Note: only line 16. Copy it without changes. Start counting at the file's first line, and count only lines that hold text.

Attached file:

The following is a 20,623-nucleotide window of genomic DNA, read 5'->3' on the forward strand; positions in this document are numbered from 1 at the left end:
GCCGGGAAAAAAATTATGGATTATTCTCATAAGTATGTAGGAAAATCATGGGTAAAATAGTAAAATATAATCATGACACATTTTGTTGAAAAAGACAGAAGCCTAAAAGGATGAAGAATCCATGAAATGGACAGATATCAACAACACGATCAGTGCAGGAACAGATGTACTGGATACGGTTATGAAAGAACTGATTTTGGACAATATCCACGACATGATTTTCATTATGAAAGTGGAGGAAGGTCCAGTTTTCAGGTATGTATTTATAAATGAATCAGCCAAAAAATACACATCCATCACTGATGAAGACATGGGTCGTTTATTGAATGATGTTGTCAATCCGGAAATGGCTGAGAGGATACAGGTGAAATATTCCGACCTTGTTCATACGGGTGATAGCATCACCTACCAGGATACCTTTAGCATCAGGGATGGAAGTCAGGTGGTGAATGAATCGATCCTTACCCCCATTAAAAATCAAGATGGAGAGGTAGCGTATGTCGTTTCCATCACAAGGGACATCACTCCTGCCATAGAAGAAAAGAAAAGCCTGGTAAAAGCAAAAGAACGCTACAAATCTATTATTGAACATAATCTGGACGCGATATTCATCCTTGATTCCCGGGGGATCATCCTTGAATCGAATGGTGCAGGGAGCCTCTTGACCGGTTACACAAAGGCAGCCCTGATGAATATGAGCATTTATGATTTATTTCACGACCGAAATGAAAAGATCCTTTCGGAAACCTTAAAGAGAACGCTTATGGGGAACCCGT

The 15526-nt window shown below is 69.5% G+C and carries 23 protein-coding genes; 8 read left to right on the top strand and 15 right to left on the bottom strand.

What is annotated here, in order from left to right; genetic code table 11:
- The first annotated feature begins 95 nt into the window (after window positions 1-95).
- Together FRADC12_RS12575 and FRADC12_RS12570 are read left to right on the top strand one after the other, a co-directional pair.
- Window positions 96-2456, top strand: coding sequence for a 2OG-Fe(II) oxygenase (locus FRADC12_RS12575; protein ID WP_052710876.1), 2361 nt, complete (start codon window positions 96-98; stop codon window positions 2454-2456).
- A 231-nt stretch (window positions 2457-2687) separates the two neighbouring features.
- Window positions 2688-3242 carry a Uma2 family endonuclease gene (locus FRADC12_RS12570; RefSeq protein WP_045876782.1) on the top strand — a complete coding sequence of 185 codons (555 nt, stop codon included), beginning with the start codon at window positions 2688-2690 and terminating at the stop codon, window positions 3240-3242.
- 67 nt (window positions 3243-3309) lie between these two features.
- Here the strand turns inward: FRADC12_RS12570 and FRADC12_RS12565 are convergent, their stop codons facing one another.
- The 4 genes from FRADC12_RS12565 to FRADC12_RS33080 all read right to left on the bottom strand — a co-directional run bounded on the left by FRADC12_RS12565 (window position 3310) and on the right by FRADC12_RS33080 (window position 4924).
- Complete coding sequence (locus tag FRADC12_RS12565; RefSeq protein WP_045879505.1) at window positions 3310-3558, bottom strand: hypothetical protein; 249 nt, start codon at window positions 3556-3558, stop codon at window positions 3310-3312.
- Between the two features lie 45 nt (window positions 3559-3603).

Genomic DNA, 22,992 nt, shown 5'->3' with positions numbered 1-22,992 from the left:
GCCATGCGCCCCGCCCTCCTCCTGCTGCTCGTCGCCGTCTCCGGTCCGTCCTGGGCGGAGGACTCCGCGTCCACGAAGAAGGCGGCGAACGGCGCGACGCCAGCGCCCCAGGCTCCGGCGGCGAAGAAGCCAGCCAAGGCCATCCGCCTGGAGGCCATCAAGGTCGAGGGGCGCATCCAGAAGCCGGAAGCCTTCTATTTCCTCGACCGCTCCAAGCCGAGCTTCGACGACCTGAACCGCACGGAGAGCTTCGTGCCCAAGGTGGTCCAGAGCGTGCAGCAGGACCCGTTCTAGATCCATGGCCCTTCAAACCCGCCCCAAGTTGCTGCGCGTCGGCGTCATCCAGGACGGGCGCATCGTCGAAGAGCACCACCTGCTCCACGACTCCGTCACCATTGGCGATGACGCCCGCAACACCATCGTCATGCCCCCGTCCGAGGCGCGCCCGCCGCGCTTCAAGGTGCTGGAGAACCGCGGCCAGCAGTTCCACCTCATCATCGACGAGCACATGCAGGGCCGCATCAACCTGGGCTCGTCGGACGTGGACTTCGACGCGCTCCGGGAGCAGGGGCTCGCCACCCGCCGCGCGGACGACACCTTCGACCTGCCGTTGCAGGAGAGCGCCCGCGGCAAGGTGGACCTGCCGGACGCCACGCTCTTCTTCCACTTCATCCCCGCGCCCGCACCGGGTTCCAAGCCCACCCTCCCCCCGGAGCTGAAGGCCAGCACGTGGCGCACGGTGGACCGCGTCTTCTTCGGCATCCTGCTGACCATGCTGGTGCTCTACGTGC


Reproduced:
GCCATGCGCCCCGCCCTCCTCCTGCTGCTCGTCGCCGTCTCCGGTCCGTCCTGGGCGGAGGACTCCGCGTCCACGAAGAAGGCGGCGAACGGCGCGACGCCAGCGCCCCAGGCTCCGGCGGCGAAGAAGCCAGCCAAGGCCATCCGCCTGGAGGCCATCAAGGTCGAGGGGCGCATCCAGAAGCCGGAAGCCTTCTATTTCCTCGACCGCTCCAAGCCGAGCTTCGACGACCTGAACCGCACGGAGAGCTTCGTGCCCAAGGTGGTCCAGAGCGTGCAGCAGGACCCGTTCTAGATCCATGGCCCTTCAAACCCGCCCCAAGTTGCTGCGCGTCGGCGTCATCCAGGACGGGCGCATCGTCGAAGAGCACCACCTGCTCCACGACTCCGTCACCATTGGCGATGACGCCCGCAACACCATCGTCATGCCCCCGTCCGAGGCGCGCCCGCCGCGCTTCAAGGTGCTGGAGAACCGCGGCCAGCAGTTCCACCTCATCATCGACGAGCACATGCAGGGCCGCATCAACCTGGGCTCGTCGGACGTGGACTTCGACGCGCTCCGGGAGCAGGGGCTCGCCACCCGCCGCGCGGACGACACCTTCGACCTGCCGTTGCAGGAGAGCGCCCGCGGCAAGGTGGACCTGCCGGACGCCACGCTCTTCTTCCACTTCATCCCCGCGCCCGCACCGGGTTCCAAGCCCACCCTCCCCCCGGAGCTGAAGGCCAGCACGTGGCGCACGGTGGACCGCGTCTTCTTCGGCATCCTGCTGACCATGCTGGTGCTCTACGTGC